Tragedy’s third album and magnum opus Nerve Damage really was a culmination of everything they had been working towards up to that point. What do you even do after dropping such a devastatingly awesome career defining classic? Surely they could not have continued in the same vein and matched Nerve Damage. Tragedy probably recognized this and decided it was time to change gears. While still retaining a crust aesthetic, Darker Days Ahead is their metal album. They specifically go for a sludge sound, and end up with an album that proves to be a worthwhile follow up to what is easily one of the greatest crust albums of the 21st century.
Darker Days Ahead starts off ridiculously strong. “No Cemeteries Here” is perhaps the best straight up sludge song of the album, reveling in gloom and despair. “Close At Hand” is a bit closer to their older work. It has biting crust riffage and perhaps the album’s best melodic section. It’s also a standout for the rhythm section. The way the bass dances its way across sonic territory at the start is mesmerizing and the way that Paul builds tension with a flurry of tom hits show he’s one of the best drummers in the crust game (and he also proves he can adapt to slower tempos quite deftly). The next assault “The Grim Infinite” shows that Darker Days is a metal album riffwise not just for the sludge component. The song largely relies on a stomping mid-paced thrash riff taken right out of the Amebix playbook. This is their thrashiest album in general, even if the chug riffs are slower than you’d expect from thrash (once again, hi Amebix!). Darker Days isn’t simply front loaded – it’s great all the way through. The groggy title track burns slow as a lament for the short-sightedness that often plagues modern society. It features some of their best song writing and the subtle melodic buildups to the chorus prove they are masters of sequencing.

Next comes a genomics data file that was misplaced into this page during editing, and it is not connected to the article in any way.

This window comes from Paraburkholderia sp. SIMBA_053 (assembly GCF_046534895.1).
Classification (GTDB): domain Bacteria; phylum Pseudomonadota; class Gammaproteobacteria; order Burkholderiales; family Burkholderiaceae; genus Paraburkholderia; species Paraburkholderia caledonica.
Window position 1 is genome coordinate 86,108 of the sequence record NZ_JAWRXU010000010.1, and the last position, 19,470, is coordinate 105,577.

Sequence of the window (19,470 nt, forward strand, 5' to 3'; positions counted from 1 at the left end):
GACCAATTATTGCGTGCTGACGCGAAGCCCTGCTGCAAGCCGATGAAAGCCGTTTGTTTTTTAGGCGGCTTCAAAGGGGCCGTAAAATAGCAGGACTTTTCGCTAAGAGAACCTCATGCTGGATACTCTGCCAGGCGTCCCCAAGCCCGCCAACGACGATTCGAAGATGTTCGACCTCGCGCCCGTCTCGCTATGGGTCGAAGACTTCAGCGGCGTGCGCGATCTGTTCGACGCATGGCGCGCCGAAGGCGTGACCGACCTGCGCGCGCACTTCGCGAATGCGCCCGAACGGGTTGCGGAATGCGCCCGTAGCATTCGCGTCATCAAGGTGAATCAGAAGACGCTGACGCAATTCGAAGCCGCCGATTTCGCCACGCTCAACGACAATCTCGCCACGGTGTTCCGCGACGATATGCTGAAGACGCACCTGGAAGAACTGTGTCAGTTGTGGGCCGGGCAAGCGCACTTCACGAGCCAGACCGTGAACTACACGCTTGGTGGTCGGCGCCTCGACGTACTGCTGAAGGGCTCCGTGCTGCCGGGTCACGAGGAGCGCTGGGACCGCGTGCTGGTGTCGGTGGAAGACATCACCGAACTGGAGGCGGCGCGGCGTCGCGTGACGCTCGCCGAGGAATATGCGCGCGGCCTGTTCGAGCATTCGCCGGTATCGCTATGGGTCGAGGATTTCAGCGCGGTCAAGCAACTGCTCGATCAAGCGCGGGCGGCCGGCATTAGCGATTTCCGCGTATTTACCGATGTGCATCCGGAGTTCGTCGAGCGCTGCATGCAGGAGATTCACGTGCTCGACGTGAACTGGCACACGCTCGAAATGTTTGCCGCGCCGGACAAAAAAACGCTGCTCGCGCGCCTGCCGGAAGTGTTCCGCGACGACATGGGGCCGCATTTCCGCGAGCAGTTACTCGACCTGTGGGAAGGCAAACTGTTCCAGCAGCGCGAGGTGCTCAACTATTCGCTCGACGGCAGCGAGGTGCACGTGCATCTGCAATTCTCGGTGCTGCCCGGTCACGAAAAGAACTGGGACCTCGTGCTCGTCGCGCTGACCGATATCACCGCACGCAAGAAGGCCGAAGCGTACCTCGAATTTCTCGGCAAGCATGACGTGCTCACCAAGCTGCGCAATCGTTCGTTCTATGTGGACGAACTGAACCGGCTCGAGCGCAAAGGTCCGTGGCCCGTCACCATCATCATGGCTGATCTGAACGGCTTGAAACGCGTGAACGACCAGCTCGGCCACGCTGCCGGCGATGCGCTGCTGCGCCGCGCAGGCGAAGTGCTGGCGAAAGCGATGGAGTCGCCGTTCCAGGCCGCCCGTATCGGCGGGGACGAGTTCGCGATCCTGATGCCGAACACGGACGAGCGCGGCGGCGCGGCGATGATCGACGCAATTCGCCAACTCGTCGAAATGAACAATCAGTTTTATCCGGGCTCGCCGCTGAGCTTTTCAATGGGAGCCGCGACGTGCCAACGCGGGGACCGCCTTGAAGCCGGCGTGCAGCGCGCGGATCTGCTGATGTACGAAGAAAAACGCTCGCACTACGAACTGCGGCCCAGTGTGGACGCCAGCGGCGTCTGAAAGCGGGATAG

While Darker Days Ahead is without a doubt the biggest wildcard in Tragedy’s discography, it still very much sounds like them. It’s very impressive how successfully they made an album composed nearly entirely of metal riffs still feel like a crust album without going the obvious route of the Amebix sound with a focus on their thrashier riffs. The thick, groggy guitar tone does wonders for the sludge riffs. The gloomy atmospherics really bolster the morose vibe that permeates Darker Days. The vocals are more or less the same cavernous bellows as we’ve come to expect from Tragedy, albeit not as often spewing off at such a rapid-fire pace. As one would expect from the band, the rhythm section is routinely on-point. All in all, there really isn’t anything to criticize.
While Darker Days Ahead doesn’t quite meet the dizzying heights of Nerve Damage, it is an amazing follow up to the best album of their career. Tragedy make a great sludge band and do so while being able to keep their identity intact. Even if they ditch the sludge (as they have done for their latest EP), Darker Days is an amazing detour in their journey and will always remain a highlight of their career.